The number of vaccine candidates was then reduced to 9, 13, 9, 12 and 14 genes representive for E. ictaluri, E. anguilarum, E. piscicida, E. tadar and total 15 Edwardsiella strains examined, respectively, with a stricter selection, as mentioned in the Methods section. These candidates are belived to be potential candidates for use in development of vaccine (Table 1).

In fact, the SEPs are considered potential candidates in the vaccine production model for animals and fish. For example, the expression of the esa1 gene from E. tarda, a surface antigen like D15, in the Japanese flounder model has resulted in the wide spectrum of genes expression that may be involved in both natural and specific immunity, as well as increase the survival rate of fish and the ability to produce specific serum antibodies (Sun et al., 2011).

In previous, the researchers have been looked for gene function based on one genome sequence. In this study, pan-genome application combined with functional characteristics of SEPs analysis for Edwardsiella strain may initially help to reduce the time and the number of tested candidates.

In particular, for disease caused by E. ictaluri, 9 candidates was found in this study will play a very important role in the screening and development of the experimental vaccine against Edwarsiellosis in Pangasius and other freshwater fishes in Vietnam. Moreover, the 14 gene candidates can be very important for further assay to enhance the effectiveness of a reverse vaccine to prevent Edwarsiellosis caused by multiple Edwardsiella species.

Figure 3: Diagram of strategy for development of reverse vaccine against Edwardsiellosis implementing with pan-genome analysis in research.

4. Conclusion

This results may contribute to the strategy for screening antigens that are consistent with the characteristic of reverse vaccine candidates and has the potential use for cross-react vaccine curing aquatic pathogenic Edwarsiella (Fig 3). In addition, the increase of aquatic pathogenic bacterial genome sewuences will allow to develop a rapid assay to control disease outbreak, and also give valuable data for improved treatment results.

A reversed vaccines to prevent diseases tend to change continuously in aquaculture. Thus, our screening strategy combined with pan-genome analysis data may become a routine tool in the lab that can distinguish all clinically relevant Edwardsiella strains and develop prophylaxis to prevent pathogens in both aquatic and terresteral animals.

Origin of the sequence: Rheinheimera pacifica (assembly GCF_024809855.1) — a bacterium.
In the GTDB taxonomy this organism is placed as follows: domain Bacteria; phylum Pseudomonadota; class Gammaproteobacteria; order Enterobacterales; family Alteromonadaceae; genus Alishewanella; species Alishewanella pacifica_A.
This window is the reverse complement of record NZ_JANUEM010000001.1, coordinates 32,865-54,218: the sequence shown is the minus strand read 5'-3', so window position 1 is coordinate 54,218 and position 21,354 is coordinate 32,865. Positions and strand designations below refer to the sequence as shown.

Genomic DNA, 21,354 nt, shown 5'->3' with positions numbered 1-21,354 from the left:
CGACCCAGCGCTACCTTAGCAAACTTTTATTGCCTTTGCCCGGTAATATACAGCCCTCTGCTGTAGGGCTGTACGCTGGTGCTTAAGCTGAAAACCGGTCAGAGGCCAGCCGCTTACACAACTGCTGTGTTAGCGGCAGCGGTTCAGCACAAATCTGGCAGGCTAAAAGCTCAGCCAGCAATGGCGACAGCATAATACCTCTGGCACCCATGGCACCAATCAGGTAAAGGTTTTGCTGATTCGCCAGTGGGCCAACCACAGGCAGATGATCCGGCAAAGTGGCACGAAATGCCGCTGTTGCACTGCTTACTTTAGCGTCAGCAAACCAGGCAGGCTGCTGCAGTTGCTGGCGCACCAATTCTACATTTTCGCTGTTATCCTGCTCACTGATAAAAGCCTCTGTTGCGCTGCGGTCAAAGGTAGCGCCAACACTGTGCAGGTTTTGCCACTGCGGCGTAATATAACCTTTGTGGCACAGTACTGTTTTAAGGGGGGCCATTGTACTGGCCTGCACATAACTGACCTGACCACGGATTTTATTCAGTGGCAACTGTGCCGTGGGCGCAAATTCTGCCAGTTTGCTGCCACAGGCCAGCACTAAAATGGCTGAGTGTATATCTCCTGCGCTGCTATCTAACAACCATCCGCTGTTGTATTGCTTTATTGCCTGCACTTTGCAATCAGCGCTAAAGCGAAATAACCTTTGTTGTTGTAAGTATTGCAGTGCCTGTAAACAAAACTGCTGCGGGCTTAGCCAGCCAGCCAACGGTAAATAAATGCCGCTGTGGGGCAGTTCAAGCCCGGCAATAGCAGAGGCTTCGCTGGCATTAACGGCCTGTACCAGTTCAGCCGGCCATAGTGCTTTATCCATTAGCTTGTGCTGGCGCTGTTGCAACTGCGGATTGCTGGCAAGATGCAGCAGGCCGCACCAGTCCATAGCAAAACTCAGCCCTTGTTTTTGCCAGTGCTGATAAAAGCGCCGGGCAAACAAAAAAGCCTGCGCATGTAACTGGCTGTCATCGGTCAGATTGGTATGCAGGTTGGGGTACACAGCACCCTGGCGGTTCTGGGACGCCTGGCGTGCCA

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Nguyen Thanh Luan

Department of Veterinary Medicine, HUTECH Institute of Applied Sciences, Ho Chi Minh City University of Technology (HUTECH), Ho Chi Minh City, Vietnam

Keywords: edwarsiella; phylogenomics; pan-genome; phylogenetic marker; reversed vaccine.

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Genome Comparative of Edwardsiella Reveals Potential Development of Sustainable Prophylaxes

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Image description 1: An abstract, visually symbolic representation of a scientific research paper on Edwardsiella. The image features a DNA double helix, representing genomics, intertwined with images of fish, symbolizing the focus on farmed fish. Incorporate symbols or simplified graphics of a computer or digital analysis to represent the in-silico analysis aspect. Include a representation of a vaccine, possibly in the form of a syringe, to indicate the development of prophylaxes. The background should have a blend of aquatic and terrestrial themes, representing the relevance to both environments. The overall image should convey the essence of cutting-edge genomic research and its application in aquaculture and animal health.

Keywords: Edwardsiella genomic analysis; Pan-genome in fish health; Reverse vaccination strategies; Phylogenomics in aquaculture; Cross-serotype vaccine development; Pathogen analysis in aquaculture; In-silico analysis in vaccine research; Sustainable prophylaxes in aquatic animals; Fish farming health solutions; Aquatic animal pathogen research.